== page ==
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How Agile Custom Software Development Benefits the Customer

In a digitally powered world, companies of all industries considered many things like – irrespective of size and location, are trusted to assemble disruptive, agile custom software development to meet their customers’ unique needs. Companies have various options when it comes to choosing the right software for their business. Many organizations decide to purchase off the shelf product, yet these are generally not perfect for a variety of purpose.

Agile is a running approach to developing custom software where teams of Business analysts, Designers, and Developers work with the Customer’s designated “Product Owner” to ensure the vision, business goals, and user needs are met. When it comes to building custom software, the companies must have requisite skills and knowledge to take simple ideas into the real world. Agile Custom Software Development solutions offer great value to their customers than off the shelf options, however, finding the correct tech talent to create these solutions takes time and effort.

In our article, our aim is to explore agile software development from a customer’s point of view. Two of the most mainstream and well known are the agile approach and Waterfall approach. There is a third alternative, known as the Hybrid Approach which endeavors to remove the best from the two methodologies.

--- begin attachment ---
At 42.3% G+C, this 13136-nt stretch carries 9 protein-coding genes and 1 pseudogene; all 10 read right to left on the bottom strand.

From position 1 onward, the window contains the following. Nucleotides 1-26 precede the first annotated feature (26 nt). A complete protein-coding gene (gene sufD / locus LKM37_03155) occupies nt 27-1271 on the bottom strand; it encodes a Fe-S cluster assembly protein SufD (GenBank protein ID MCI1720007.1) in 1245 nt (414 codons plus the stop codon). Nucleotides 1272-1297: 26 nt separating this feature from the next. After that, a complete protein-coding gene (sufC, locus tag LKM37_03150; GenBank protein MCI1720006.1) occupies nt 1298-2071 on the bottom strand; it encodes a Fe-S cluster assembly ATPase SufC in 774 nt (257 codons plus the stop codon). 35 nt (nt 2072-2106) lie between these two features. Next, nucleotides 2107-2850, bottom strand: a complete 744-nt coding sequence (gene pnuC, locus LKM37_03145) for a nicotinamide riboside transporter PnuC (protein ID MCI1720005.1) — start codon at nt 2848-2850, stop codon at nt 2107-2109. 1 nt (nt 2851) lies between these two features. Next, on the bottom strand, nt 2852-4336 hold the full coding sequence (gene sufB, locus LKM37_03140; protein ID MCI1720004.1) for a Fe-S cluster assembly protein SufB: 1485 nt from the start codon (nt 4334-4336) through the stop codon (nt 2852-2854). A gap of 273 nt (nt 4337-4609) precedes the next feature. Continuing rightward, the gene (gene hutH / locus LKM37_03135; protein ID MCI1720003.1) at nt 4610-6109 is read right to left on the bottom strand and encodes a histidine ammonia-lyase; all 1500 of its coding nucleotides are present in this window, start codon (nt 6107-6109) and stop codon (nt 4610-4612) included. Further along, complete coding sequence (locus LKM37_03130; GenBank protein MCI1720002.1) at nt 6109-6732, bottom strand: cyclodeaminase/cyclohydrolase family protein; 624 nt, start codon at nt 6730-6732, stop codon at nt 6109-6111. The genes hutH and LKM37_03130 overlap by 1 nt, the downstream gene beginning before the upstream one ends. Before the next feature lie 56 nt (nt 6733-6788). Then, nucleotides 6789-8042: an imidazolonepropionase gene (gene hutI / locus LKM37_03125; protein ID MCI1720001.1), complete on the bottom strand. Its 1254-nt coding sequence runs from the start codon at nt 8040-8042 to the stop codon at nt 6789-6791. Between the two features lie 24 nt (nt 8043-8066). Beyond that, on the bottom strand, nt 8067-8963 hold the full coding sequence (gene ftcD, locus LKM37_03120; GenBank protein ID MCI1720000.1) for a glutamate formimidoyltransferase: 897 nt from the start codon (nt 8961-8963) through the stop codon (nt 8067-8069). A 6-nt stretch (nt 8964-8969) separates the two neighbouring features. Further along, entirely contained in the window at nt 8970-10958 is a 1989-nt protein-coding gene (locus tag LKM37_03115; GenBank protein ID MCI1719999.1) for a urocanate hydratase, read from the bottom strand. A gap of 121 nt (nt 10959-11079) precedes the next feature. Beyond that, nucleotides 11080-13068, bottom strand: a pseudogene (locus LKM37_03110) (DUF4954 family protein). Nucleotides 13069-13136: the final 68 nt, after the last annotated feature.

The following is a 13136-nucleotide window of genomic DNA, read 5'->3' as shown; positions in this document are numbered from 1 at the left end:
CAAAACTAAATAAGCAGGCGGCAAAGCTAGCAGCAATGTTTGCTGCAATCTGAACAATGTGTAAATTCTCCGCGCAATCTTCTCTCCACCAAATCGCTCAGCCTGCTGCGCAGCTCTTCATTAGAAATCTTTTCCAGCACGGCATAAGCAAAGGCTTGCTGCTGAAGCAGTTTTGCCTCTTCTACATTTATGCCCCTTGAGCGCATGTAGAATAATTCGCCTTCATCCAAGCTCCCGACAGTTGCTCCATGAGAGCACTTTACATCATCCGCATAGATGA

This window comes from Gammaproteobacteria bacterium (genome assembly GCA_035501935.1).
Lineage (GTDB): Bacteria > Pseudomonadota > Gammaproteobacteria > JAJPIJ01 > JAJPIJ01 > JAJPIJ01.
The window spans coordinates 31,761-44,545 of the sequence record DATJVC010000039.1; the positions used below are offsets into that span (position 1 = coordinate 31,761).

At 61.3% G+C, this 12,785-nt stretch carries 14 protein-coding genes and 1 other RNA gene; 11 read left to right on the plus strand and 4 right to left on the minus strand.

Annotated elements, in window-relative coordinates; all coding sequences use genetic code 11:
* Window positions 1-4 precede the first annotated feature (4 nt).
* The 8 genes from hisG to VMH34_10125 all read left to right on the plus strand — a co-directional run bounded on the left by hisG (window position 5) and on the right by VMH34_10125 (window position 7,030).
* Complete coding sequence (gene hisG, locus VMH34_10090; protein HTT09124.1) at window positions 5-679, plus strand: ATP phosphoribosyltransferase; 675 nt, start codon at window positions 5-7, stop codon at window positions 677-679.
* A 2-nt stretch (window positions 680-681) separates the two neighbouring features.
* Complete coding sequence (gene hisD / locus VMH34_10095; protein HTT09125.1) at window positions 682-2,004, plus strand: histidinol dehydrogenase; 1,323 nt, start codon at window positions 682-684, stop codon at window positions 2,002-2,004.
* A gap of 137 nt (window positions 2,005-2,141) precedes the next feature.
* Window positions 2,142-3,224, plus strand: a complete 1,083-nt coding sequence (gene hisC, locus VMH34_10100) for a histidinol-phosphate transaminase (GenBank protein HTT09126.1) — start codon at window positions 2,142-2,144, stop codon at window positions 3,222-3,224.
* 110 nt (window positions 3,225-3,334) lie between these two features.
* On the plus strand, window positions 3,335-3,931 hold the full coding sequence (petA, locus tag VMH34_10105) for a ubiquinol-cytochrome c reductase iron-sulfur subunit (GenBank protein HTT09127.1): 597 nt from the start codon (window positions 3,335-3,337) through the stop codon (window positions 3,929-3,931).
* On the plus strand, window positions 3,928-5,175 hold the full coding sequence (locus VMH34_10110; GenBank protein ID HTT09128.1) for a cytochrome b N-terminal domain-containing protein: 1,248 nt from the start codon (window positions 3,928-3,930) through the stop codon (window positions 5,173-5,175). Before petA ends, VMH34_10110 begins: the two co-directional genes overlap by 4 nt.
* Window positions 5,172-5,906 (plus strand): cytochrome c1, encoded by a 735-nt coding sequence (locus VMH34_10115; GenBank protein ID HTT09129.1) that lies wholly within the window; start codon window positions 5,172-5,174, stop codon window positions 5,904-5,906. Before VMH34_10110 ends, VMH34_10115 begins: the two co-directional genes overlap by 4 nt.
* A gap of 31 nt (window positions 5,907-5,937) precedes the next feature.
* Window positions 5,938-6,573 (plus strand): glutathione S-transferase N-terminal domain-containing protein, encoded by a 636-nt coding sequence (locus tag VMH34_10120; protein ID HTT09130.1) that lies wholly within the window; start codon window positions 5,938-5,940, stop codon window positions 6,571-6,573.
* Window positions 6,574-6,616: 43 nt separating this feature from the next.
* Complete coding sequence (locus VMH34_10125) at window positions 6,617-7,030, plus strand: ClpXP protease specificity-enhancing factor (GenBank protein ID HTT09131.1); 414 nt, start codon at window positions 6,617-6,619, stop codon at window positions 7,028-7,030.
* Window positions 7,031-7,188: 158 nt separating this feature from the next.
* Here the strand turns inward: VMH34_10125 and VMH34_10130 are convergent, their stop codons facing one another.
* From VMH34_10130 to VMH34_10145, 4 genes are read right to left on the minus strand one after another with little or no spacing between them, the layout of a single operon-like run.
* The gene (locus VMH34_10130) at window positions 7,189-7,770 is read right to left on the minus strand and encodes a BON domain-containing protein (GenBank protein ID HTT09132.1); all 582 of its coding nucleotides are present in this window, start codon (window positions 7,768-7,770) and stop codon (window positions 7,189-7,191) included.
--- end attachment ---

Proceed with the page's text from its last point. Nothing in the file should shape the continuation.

The Process of Agile Custom Software Development

Let’s consider how to agile software development process goes and what role the customer plays in it.

An agile-based project is divided into the following stages:

  • Requirement gathering – Define the requirements for the cycle based on the product backlog, sprint backlog, customer, and stakeholder feedback.
  • Design – Design is a must to know about how the software will look like and how it will function.
  • Development – This phase is obviously the hardest and potentially riskiest stage. Develop the software based on all the approved guidelines.
  • Testing – QA (Quality Assurance) testing, internal and external training, documentation, and many more. Complete all those testings before delivery.
  • Product Delivery – Present the last version of the working product or software to clients and stakeholders.
  • Feedback – Solicit feedback from the clients and stakeholders and work it on the information to incorporate into the next sprint.

Agile Model V/s Waterfall Model

Agile Model

1. The client has early and frequent opportunities to look at the product and make a decision and changes to the project
2. The error can be fixed in the middle of the project.
3. developers and testers work together
4. User acceptance is performed at the end of every sprint
5. Software development attends more priority than Documentation
6. Each cycle has its own testing stage
7. Small Projects can be implemented quickly. For large projects, it is hard to appraise the development time.

Waterfall Model

1. After completion of the project, the only customer can see the product.
2. If any error found in the project, the project has to start from the beginning
3. Developers and testers work separately
4. User acceptance is performed at the end of the project
5. Documentation is on the top priority list
6. The testing phase is executed after the development phase.
7. All range of projects can be estimated and finished.

 

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